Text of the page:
The Good: Interesting characters, Resolution, Moments of concept
The Bad: Very simplified plot, Somewhat simplified writing
The Basics: A good, but not great, Star Trek: Deep Space Nine novel reboots the franchise with a story that caps off the story begun in Avatar Book One!
With Star Trek: Deep Space Nine rebooting with the Avatar books, I think ultimately what I feel most bothered by is the title. The books work as a two-part season premiere or pilot to the novel series for the continuing adventures of Star Trek: Deep Space Nine. And while the pilot to the television series, "Emissary" was all about Benjamin Sisko, the Emissary, Avatar is not, actually about the title character. This is like "Prelude To Avatar's Eventual Arrival," with this being part 2. And Avatar, Book Two is very much dependent upon reading Avatar, Book One (reviewed here!). This is very much a second part and it is also the introduction to an entirely new chapter of Star Trek: Deep Space Nine.
And it's good. It is not great, but it is good and near the end, Avatar, Book Two took a turn that made me say "that's just too convenient." A chapter or two later, I was saying, "ahhh . . . that's my Deep Space Nine!" So, it is not problematic to refer to Avatar, Book Two as erratic. It is. But it truly is a setup for a new run of novels for Star Trek: Deep Space Nine that continue the story with the same emphasis on character that the television series had. And while this book is a little more plot-heavy than most episodes of the television series were, it ends with a number of character threads established that make it enjoyable to think about coming back for the next novel.
With space station Deep Space Nine in disarray following the Jem'Hadar attack and the revelation to Kira of a prophecy that tells of ten thousand deaths to bring a new age of enlightenment to Bajor, Kira begins to question her faith, though she believes in the strength of the Bajoran people and the wisdom of the Prophets. While she seeks for proof that the supposedly pacifistic Jem'Hadar, Kitana'klan, is telling the truth about his mission from Odo, Vedek Yevir arrives on the station to recover the heretical text that her friend apparently died for. Kassidy Yates and Lieutenant Ro rail against the prophecy, but Kira suddenly finds Yevir's playing religious politics strangely familiar.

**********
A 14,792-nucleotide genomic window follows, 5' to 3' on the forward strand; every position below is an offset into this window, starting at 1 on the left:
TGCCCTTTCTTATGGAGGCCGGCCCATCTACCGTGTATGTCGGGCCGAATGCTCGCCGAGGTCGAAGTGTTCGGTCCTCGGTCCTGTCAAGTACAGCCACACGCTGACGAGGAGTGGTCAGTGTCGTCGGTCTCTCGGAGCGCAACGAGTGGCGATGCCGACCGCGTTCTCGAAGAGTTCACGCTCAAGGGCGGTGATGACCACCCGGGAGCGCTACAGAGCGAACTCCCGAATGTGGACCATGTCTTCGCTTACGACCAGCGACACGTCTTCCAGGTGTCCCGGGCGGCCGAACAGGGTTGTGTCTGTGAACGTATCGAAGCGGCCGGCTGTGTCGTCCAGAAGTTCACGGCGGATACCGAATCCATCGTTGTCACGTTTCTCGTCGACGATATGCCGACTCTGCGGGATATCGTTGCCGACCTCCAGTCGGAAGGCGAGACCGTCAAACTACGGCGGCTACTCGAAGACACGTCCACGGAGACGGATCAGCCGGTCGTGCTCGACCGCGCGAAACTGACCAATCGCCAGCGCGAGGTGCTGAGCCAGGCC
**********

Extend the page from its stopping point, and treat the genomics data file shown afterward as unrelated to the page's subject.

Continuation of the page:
No sooner has Kira become resolved to a course of action than the U.S.S. Enterprise arrives with Commander Elias Vaughn, preparing to meet with a fleet for an impending invasion of the Gamma Quadrant to retaliate for the breaking of the treaty. Vaughn and Picard return the Orb of Memory to the Bajoran people when Kitana'klan shows his true colors and Deep Space Nine is sabotaged and hovers on the brink of destruction.
Avatar, Book One set up a number of plot threads that needed to be dealt with, as did some of the characters brought on from the various Trek series'. So, for example, the presence of Ro Laren and her betrayal of Captain Jean-Luc Picard becomes rather imperative to be dealt with as both Picard and Ro are put in the same place for the first time since the episode "Preemptive Strike" (reviewed here!). More than any other episode of Star Trek: The Next Generation or Star Trek: Deep Space Nine, the reader is serviced by watching that episode before reading the second book of Avatar.
Avatar, Book Two finds the crew of Deep Space Nine dealing with the deaths from the first book, while Jake Sisko makes his attempt to bring his father back from the Celestial Temple and Nog and Shar, the new Andorian science officer, bond. The opening for Elias Vaughn was made in the first book and he seems like a good fit for the Deep Space Nine crew, though his integration is more of a plot contrivance than a character act.